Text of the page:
I'm not cooking Thanksgiving this year, so this week kind of snuck up on me. Normally I'm in high gear, having bought vast quantities of food, reserved my fresh turkey, and have written out the schedule of what will be cooked when. I love to cook Thanksgiving. It's exhausting, and my legs and knees ache afterwards, but the house smells delicious, and it's such a beautiful dinner to prepare for my family. The table is set with a little bit of sparkle and some glowing candles, and there is so much food that there is hardly room for all of it. And everyone is around the table enjoying and bantering and eating.
I have a very small house, so when we get 6 or more people gathered for dinner, trust me when I say that it's a houseful. We're crowded, it's loud, and we have to drag the piano bench over to the table because I don't have quite enough chairs for 8. If any of the grandchildren were here, they are now getting old enough to sit at the "children's table." I remember sitting at one of two card tables my grandmother would set up for all of the cousins, while the grownups would sit at the large dining room table. Once we were 12 or so, we could sit at the big table, but really, it was more fun to sit with my cousins. There, we could put black olives on our fingers and eat them one by one. If we wanted more of something our parents would come in and give us a refill of turkey or whatever we wanted. If you were really a baby you ate your dinner at the small built in desk in the kitchen, always with a terrycloth apron tied around your neck like a giant bib. The aprons always had some crazy print on them like dancing fruit or one with martini glasses and confetti that read "Happy New Year!" No fancy designer aprons in my grandma's kitchen. These were well worn and used until they had holes in them. Serious holes.
I miss those big Thanksgiving dinners all together. Now that our children are scattered all over the country, holiday time seems a little bit lonely. My daughter is cooking her first turkey, and they are having dinner with some Puerto Rican neighbors. In Colorado, Ronna will be making her homemade rolls for her little family. I'm not sure of everyone else's plans. We'll be joining my brother's family, my parents, and my aunt at my brother's country club. My parents have been doing this with them for years now, and they love it. In all fairness, my mother has cooked her share of Thanksgiving feasts, and she's happy, now that she's "older," to let someone else do the cooking. She's thrilled that she doesn't even have to contribute to someone else's feast - this is one is completely non-work. Just show up and eat.
I've heard it's really nice, but it's not Thanksgiving to me. It's eating out. I can feel myself getting stubborn and sulky, and I need to adjust my thinking. It was nice of them to ask us, include us when they knew we'd be alone. And I appreciate it, I really do. But eating out on Thanksgiving brings me back to the first Thanksgiving we spent in New England after moving from California. My dad was trying to show his kids New England in the days off from school and so we were traveling up through Massachusetts from New Jersey. And we spend Thanksgiving at a Howard Johnson. Depressing through and through. We were far from our California home and everything familiar, and at 14 I just wasn't feeling the adventure of it all. I wanted to be home - home where life was full of family and friends, not stuck in cold, dreary Massachusetts in a HoJo's for Thanksgiving.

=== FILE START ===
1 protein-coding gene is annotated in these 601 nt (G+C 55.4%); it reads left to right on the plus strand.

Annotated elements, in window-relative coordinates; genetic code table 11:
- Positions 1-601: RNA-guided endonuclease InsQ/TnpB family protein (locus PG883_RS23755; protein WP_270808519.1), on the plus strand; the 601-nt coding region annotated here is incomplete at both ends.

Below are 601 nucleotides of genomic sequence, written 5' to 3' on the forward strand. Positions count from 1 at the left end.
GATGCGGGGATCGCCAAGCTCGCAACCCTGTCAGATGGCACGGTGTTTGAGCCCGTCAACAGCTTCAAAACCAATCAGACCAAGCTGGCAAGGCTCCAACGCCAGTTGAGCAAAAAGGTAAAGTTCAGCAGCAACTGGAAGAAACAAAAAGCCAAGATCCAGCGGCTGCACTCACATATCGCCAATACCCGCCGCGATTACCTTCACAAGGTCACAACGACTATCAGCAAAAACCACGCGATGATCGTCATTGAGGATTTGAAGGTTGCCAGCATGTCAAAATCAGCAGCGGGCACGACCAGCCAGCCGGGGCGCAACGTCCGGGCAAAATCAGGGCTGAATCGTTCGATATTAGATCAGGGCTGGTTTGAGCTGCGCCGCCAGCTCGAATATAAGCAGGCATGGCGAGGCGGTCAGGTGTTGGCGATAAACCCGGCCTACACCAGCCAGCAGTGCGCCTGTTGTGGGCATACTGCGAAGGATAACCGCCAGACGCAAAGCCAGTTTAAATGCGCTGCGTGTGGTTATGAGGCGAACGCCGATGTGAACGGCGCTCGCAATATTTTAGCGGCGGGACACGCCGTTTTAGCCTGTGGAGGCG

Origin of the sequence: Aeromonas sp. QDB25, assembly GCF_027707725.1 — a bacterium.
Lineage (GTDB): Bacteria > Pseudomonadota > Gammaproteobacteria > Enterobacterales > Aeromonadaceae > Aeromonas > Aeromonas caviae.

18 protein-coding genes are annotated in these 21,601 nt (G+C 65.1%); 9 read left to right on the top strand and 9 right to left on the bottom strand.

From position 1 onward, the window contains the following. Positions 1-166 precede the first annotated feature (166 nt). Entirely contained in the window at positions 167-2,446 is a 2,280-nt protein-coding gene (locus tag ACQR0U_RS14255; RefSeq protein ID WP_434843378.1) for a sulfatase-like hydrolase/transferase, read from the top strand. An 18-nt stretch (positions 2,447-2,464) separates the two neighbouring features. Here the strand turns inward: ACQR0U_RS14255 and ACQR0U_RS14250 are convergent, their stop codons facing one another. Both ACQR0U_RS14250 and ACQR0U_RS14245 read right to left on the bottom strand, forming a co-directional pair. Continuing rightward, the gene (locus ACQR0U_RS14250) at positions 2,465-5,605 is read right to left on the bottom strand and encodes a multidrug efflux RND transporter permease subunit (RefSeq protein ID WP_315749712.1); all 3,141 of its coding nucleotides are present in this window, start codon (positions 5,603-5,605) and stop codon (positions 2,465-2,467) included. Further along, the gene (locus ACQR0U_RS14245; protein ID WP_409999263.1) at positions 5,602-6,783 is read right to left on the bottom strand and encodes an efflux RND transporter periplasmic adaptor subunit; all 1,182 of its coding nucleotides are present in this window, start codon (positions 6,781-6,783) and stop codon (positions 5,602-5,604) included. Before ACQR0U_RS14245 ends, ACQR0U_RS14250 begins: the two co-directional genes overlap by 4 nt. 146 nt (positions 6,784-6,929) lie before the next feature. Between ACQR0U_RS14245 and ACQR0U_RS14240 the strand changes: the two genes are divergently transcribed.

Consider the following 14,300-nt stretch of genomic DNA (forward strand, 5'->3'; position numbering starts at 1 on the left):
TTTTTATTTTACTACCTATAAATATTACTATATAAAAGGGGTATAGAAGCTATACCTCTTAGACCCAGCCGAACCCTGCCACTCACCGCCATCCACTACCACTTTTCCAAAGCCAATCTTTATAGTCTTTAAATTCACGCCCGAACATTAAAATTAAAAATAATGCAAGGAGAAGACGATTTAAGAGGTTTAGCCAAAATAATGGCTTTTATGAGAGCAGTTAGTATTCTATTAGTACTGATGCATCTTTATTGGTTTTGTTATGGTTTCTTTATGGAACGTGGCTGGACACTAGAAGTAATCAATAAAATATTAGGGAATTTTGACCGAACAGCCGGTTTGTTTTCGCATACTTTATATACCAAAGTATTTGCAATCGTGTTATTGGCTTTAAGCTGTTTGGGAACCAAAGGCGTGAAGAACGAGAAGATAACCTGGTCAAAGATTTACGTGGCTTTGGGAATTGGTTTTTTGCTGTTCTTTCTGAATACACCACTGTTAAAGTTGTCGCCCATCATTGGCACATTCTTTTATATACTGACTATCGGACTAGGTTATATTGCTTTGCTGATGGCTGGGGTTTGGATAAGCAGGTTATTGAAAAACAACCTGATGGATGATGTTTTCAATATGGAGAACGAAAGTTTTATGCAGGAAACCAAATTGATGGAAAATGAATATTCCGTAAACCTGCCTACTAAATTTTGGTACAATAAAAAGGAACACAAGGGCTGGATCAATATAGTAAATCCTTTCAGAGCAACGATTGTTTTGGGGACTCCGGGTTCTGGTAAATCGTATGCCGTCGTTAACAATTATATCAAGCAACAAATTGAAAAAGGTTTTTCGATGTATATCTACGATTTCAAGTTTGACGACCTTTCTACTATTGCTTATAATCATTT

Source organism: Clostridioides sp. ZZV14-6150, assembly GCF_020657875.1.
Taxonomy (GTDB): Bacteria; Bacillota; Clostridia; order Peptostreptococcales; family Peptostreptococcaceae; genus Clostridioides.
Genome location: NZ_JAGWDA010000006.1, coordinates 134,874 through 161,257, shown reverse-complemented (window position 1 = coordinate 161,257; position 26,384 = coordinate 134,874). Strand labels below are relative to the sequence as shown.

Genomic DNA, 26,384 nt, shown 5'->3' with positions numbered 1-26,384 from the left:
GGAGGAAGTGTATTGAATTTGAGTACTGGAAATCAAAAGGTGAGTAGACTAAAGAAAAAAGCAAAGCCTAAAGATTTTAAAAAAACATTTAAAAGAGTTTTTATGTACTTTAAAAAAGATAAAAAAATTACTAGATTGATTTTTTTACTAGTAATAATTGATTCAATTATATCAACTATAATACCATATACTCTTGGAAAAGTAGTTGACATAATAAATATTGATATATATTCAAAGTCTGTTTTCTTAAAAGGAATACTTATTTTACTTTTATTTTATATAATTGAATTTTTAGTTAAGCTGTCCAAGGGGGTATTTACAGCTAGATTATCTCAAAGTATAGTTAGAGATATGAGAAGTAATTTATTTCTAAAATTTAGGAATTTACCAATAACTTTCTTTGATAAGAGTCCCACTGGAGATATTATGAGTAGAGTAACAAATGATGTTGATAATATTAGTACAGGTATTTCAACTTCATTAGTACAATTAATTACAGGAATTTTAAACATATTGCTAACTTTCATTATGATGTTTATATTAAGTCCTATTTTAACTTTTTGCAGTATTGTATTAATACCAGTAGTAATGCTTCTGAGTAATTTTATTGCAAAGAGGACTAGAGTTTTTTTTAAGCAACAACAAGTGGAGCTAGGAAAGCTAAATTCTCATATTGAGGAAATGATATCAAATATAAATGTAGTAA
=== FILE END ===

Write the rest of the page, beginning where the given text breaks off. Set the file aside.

Now that I'm beyond grown up, I can appreciate what my dad was trying to do. He just didn't take into account a very homesick daughter. I don't even know if my brothers remember it the way I do, (probably not) but it sure stuck with me - enough so that I've cooked Thanksgiving dinner just about every year of my adult life. I haven't wanted to have a holiday away from home ever since. Hawaii for Christmas? No thanks. Mountain cabin? Meh...
Now that our kids and grandkids are scattered about, however, I'm rethinking. "Home" doesn't quite have the same allure, or meaning when all of my dear ones are everywhere BUT home. So next year, maybe we'll have to plan on spending at least part of the holidays somewhere where we have kids or (even better) grandkids. If they can't come to us, we need to go to them, that's my feeling. I have 4 days I'm not allowed to work during Thanksgiving, and another week between Christmas and New Year's. I'm a contracted worker, and if it's a company holiday, I'm not permitted to bill any hours either, so there are almost 2 perfectly good weeks going to waste when I could be seeing my two little ladies in Massachusetts, or the other two princesses and the blue eyed pirate in Colorado. Better planning next year is what's needed.
I am going to visit Scott and Ashley for a long weekend after Thanksgiving. L is staying here and holding down the fort and meeting his publishing deadlines whilst I discover what Austin is all about and meet the new dog they've adopted. I'm very excited to do that. I've never been to Texas and I'm looking forward to lots of fun and laughing with them.
And then the Christmas season will be in full swing. My mother's birthday comes on the 10th of December, and after that, the days really starting flying by. I'm glad that I've gotten almost all of the shopping done. I have 4 more things to get, and all will be mail ordered, so I'm set. I've even gotten a majority of the wrapping done, as much of it needs to be sent to the recipients. It's been fun to imagine the little faces unwrapping the gifts I selected so carefully.
Wherever you are going, and whatever you're doing, be safe in your travels. Enjoy your families. Soak up the fun and the memories. Come back with stories to tell and pictures to share, and I'll do the same. Happy Thanksgiving.